A couple of weeks ago, the governor and legislative leaders took
time out from the self-proclaimed budget crisis — the governor has
called it “financial Armageddon” — to journey across the continent
to participate in the inaugural festivities. Although we have our
doubts about President Obama — starting with the pork laden
stimulus package — there were a couple of nuggets of wisdom in his
To begin with, Obama praised the selflessness of workers who, to
help us get through dark times, “would rather cut their hours than
see a friend lose their job.” This, of course, is anathema to
Assembly Speaker Karen Bass and Senate Pro Tem Daryl Steinberg.
While supporting higher taxes for all, they have been staunchly
resisting the governor’s proposal that state workers take an unpaid
two-day furlough each month to help us through our cash flow
problem. This, in spite of the fact that the Census Bureau lists
California public employees as the highest paid in the nation.
Taxpayers hope that our state leaders were attentive the next day as
well when the president told his staff, “However long we are keepers
of the public trust we should never forget we are here as public
servants and public service is a privilege.” It is not about
yourself, he added. The president also spoke of using precious tax
dollar wisely and the importance of government belt tightening, at a
time when Americans are tightening theirs.
He followed up by signing a presidential order establishing a
moratorium on raises for senior staff making more than $100,000.
Well, it’s a start. It is interesting to note that that about 17,500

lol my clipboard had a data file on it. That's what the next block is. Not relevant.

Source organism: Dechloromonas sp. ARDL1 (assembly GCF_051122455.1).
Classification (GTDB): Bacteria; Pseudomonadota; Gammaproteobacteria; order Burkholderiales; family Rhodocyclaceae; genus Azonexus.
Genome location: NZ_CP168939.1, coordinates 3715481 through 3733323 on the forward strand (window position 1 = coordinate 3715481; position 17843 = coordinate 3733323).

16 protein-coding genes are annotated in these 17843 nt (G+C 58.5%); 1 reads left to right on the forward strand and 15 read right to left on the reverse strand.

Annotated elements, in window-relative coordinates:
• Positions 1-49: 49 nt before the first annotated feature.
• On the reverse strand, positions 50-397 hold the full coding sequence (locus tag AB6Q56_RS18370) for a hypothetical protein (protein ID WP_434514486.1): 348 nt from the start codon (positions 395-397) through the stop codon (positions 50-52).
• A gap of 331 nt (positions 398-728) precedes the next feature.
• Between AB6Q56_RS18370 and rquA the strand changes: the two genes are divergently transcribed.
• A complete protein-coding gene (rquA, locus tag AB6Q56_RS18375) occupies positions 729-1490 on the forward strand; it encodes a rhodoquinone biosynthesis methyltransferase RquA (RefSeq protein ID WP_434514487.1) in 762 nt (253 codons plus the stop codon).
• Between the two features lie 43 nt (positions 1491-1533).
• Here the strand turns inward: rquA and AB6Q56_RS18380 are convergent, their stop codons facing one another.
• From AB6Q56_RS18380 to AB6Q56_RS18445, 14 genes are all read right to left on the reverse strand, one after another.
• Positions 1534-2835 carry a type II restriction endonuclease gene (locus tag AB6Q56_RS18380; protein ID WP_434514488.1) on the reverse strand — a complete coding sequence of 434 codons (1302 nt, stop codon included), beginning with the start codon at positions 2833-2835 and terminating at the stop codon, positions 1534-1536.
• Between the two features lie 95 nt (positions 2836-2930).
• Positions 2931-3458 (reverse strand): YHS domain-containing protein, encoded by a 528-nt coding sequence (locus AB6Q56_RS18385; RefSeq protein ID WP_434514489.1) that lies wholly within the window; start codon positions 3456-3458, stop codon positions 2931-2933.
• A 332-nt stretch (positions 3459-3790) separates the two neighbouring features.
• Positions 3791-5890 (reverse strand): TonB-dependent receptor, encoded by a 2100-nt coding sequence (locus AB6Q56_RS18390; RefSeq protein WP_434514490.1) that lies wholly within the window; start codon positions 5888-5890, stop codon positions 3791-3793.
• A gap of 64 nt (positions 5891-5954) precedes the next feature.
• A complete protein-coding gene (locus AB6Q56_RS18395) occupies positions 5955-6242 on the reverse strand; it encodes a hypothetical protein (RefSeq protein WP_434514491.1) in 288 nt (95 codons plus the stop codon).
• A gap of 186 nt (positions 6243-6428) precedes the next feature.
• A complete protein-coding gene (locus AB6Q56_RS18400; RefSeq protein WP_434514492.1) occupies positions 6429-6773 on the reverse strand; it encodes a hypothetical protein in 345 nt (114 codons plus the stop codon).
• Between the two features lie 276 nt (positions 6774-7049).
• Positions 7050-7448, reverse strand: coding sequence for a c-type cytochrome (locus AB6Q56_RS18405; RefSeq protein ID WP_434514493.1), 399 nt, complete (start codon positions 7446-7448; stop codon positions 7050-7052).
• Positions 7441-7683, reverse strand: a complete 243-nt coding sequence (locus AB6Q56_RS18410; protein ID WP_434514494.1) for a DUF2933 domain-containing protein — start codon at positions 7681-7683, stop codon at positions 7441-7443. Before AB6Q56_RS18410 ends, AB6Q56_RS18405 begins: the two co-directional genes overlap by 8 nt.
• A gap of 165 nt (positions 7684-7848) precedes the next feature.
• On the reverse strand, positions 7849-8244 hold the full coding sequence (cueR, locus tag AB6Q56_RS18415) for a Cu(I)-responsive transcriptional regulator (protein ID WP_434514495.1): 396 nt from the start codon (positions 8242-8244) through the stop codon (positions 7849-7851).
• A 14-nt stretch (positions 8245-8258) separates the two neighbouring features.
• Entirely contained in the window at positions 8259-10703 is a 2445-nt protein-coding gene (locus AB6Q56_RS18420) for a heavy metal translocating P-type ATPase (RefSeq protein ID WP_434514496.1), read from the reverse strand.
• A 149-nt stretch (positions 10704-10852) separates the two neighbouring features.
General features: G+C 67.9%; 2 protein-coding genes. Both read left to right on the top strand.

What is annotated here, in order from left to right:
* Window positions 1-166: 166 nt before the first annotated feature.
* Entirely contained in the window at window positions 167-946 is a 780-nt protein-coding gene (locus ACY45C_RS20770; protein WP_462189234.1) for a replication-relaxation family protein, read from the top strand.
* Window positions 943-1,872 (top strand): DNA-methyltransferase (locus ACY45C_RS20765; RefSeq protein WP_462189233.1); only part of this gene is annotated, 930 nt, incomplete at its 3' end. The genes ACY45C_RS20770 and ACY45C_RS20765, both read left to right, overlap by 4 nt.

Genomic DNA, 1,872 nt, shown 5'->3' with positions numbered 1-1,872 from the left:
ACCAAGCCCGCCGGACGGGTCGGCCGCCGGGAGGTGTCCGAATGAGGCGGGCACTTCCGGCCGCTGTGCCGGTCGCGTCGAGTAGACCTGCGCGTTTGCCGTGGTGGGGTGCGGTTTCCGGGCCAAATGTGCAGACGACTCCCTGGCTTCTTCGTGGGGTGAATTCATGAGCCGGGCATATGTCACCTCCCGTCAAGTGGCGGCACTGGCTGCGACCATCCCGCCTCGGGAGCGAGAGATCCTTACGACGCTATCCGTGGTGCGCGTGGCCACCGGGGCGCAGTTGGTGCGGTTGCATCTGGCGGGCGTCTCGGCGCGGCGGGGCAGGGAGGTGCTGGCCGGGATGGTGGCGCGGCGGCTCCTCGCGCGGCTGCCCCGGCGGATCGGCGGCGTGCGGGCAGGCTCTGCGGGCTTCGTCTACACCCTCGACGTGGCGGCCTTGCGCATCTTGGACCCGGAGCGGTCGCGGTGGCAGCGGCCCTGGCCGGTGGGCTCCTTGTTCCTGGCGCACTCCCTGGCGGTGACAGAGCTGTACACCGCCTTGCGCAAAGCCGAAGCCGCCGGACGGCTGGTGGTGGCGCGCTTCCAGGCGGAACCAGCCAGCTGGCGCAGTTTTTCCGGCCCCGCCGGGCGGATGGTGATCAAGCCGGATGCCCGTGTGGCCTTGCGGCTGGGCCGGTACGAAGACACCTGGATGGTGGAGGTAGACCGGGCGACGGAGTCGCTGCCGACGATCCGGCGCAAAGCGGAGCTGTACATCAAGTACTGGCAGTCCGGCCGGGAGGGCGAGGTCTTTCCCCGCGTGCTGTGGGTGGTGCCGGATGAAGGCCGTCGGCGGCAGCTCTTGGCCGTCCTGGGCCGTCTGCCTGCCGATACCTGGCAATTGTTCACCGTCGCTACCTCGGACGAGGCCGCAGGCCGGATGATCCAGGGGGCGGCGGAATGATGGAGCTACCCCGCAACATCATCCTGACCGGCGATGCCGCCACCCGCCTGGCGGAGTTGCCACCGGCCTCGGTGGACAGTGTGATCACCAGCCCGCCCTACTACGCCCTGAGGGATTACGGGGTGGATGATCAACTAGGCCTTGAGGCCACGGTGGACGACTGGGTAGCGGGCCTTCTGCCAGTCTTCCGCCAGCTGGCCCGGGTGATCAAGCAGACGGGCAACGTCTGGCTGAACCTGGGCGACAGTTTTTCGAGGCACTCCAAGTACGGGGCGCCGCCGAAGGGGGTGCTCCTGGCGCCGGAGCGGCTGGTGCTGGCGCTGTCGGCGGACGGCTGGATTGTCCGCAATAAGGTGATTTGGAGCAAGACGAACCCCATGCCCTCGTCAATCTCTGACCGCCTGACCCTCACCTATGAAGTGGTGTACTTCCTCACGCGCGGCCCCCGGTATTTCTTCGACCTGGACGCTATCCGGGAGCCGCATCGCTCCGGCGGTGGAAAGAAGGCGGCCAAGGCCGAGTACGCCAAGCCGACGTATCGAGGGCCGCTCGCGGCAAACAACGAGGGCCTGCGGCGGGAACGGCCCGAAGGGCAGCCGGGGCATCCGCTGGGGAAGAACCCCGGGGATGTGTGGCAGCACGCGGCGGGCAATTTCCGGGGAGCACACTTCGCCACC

state workers make a six-figure base salary.
In contrast, both Bass and Steinberg have equivocated when it comes
to limiting the budgets for their own offices. And even the
governor, in spite of his tough talk, has been freely making
appointments of old friends and former legislative allies to
non-vital — and probably unnecessary — state boards and
commissions that pay generous six figure salaries in return for
attending occasional meetings.
A major problem for taxpayers is that our legislative leaders regard
state employment as a jobs program. Jobs for them and for their
supporters in the public employee unions. Contrary to the statement
of the president, they regard government service as being all about
them, not as the president said, “simply and absolutely about
advancing the interests of Americans.”
Most taxpayers do not object to good pay for public employees. The
problem begins when average hardworking citizens, many of whom are
struggling to hang on to their jobs with the state unemployment rate
now at 9.3 percent, see state workers, who in theory work for them,
doing much better than they are in terms of pay and job security.
With the state facing a $42 billion deficit and calls from the
Legislature and governor for tax increases to close the gap, most
California working people do not want to see their taxes go up so
that public employees can continue to ride the gravy train.
Whatever comes from current efforts to clean up the budget mess,
there will be no permanent solution until our elected officials
change their attitudes about what constitutes public service, both
for them and the public employees.